System And Method For Virtual Navigation In A Gaming Environment

Parr; Simon ;   et al.

Patent Application Summary

U.S. patent application number 16/393365 was filed with the patent office on 2020-10-29 for system and method for virtual navigation in a gaming environment. The applicant listed for this patent is TAKE-TWO INTERACTIVE SOFTWARE, INC.. Invention is credited to David Hynd, Simon Parr.

Application Number20200338450 16/393365
Document ID /
Family ID1000004063634
Filed Date2020-10-29

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United States Patent Application 20200338450
Kind Code A1
Parr; Simon ;   et al. October 29, 2020

SYSTEM AND METHOD FOR VIRTUAL NAVIGATION IN A GAMING ENVIRONMENT

Abstract

A system and method for managing and pathfinding using a coarse graph of low-level nodes representing the virtual world of a gaming environment.


Inventors: Parr; Simon; (Edinburgh, GB) ; Hynd; David; (Dunfermline, GB)
Applicant:
Name City State Country Type

TAKE-TWO INTERACTIVE SOFTWARE, INC.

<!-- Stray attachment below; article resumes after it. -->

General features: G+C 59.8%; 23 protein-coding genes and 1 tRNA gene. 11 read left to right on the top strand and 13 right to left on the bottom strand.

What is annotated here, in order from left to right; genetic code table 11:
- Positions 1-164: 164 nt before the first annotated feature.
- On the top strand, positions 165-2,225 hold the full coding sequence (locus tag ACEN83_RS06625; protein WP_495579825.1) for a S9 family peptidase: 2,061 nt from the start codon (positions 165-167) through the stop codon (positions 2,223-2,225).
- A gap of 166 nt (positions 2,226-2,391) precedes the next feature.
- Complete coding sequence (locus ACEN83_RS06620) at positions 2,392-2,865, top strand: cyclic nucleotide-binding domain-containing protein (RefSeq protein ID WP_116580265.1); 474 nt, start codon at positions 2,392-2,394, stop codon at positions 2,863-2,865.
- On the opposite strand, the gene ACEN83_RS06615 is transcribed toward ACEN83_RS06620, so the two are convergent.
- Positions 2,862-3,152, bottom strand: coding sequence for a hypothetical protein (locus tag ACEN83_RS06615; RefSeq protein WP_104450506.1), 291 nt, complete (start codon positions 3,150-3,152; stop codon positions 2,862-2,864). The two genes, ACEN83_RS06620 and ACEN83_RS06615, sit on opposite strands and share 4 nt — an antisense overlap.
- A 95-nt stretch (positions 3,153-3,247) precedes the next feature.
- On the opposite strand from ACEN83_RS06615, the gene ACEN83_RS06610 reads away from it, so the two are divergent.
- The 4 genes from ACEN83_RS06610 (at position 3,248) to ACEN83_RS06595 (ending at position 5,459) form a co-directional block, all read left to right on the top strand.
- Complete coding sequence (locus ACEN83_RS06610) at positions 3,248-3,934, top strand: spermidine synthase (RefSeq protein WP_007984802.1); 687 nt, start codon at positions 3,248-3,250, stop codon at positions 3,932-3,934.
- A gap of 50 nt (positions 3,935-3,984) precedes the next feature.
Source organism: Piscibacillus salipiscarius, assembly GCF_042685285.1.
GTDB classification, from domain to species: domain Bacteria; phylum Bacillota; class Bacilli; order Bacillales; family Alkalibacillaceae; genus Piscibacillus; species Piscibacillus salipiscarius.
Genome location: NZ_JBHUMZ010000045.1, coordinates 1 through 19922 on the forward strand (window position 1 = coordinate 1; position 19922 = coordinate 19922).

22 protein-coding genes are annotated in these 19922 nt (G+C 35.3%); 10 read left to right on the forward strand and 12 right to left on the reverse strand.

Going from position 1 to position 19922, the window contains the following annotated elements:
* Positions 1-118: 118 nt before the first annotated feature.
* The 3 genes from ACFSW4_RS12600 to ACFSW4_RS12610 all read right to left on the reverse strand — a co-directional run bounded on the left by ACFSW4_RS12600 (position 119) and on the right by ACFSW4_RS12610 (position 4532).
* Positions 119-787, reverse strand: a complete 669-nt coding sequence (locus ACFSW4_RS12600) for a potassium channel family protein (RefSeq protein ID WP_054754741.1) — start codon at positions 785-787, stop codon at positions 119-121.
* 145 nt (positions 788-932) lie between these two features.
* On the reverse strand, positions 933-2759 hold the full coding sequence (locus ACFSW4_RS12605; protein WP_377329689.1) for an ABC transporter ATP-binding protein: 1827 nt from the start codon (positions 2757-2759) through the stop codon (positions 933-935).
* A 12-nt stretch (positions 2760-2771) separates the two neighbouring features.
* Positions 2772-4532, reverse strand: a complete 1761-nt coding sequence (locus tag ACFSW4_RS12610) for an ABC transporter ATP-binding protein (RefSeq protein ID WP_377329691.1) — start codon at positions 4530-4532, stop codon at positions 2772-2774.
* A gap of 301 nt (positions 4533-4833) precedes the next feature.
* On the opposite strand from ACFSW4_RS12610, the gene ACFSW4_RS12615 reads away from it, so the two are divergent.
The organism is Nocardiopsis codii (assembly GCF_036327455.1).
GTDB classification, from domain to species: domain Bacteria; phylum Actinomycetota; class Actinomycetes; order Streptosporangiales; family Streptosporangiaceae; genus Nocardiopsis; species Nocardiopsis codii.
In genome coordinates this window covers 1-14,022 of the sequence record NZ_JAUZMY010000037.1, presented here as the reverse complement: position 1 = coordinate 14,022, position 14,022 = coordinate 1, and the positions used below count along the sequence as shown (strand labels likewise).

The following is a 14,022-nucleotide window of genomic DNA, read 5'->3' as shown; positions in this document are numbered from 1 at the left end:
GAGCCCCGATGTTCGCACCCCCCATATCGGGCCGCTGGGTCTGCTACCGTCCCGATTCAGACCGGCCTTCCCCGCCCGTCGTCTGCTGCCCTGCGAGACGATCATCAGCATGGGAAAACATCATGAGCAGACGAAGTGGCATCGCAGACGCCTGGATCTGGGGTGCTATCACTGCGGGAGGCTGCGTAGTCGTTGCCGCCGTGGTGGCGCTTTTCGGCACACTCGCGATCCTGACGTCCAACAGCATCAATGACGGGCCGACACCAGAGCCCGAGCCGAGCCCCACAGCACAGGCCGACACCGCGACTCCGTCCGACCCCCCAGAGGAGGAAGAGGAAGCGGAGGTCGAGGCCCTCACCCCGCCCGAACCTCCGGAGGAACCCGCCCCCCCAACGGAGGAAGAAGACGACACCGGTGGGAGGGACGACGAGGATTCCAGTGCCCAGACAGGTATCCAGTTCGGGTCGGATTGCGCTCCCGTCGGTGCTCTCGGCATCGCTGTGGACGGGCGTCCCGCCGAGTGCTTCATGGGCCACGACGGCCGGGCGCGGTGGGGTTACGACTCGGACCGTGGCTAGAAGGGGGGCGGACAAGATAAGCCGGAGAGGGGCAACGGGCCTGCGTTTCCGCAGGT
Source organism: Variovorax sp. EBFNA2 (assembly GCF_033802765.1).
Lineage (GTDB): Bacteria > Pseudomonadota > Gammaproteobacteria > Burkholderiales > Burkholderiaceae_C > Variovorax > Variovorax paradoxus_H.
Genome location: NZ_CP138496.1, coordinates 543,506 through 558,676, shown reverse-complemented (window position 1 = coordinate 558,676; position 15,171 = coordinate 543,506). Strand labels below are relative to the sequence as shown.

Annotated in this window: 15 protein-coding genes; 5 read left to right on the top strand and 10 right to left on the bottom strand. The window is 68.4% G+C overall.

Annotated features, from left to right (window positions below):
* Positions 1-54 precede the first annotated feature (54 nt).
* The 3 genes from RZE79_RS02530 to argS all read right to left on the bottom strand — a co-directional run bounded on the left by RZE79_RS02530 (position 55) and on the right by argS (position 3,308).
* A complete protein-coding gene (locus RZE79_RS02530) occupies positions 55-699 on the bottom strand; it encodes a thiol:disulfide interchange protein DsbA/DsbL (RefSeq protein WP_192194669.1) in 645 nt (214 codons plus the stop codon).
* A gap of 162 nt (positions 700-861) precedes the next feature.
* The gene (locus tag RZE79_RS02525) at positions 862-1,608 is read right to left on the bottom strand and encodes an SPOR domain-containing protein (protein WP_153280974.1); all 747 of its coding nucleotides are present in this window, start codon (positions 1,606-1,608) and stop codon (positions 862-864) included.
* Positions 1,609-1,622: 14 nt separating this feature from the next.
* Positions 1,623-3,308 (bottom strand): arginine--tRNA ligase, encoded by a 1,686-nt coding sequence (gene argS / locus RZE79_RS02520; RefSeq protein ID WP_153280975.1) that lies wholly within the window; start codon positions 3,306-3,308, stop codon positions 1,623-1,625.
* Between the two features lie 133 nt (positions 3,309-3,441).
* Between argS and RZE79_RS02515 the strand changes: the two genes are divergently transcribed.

New York

NY

US
Family ID: 1000004063634
Appl. No.: 16/393365
Filed: April 24, 2019

Current U.S. Class: 1/1
Current CPC Class: A63F 13/35 20140902; A63F 13/56 20140902
International Class: A63F 13/56 20060101 A63F013/56; A63F 13/35 20060101 A63F013/35

Claims



1. A method for virtual navigation in a gaming environment, the gaming environment being represented by one or more low-level nodes joined by links, the method comprising: generating a coarse graph of the low-level nodes and associated links; and pathfinding on at least one of the low-level nodes and the coarse graph from a start node to a target node, wherein pathfinding on the coarse graph reduces the number of loads of low-level nodes needed to generate a path from the start node to the target node.

2. The method of claim 1, wherein said generating the coarse graph comprises: selecting graph forks from the low-level nodes, the graph forks representing those low-level nodes having two or more links to other low-level nodes; generating coarse graph nodes based on the selected graph forks; generating extra coarse graph nodes for each collection of nodes of the low-level nodes that do not include any graph forks and each collection of nodes of the low-level nodes that include graph forks having a circular path; generating links between the generated coarse graph nodes, the links including information stored in any link between the graph forks of the low-level nodes and the number of low-level nodes between the graph forks; and generating a reference table between the coarse graph and the low-level nodes.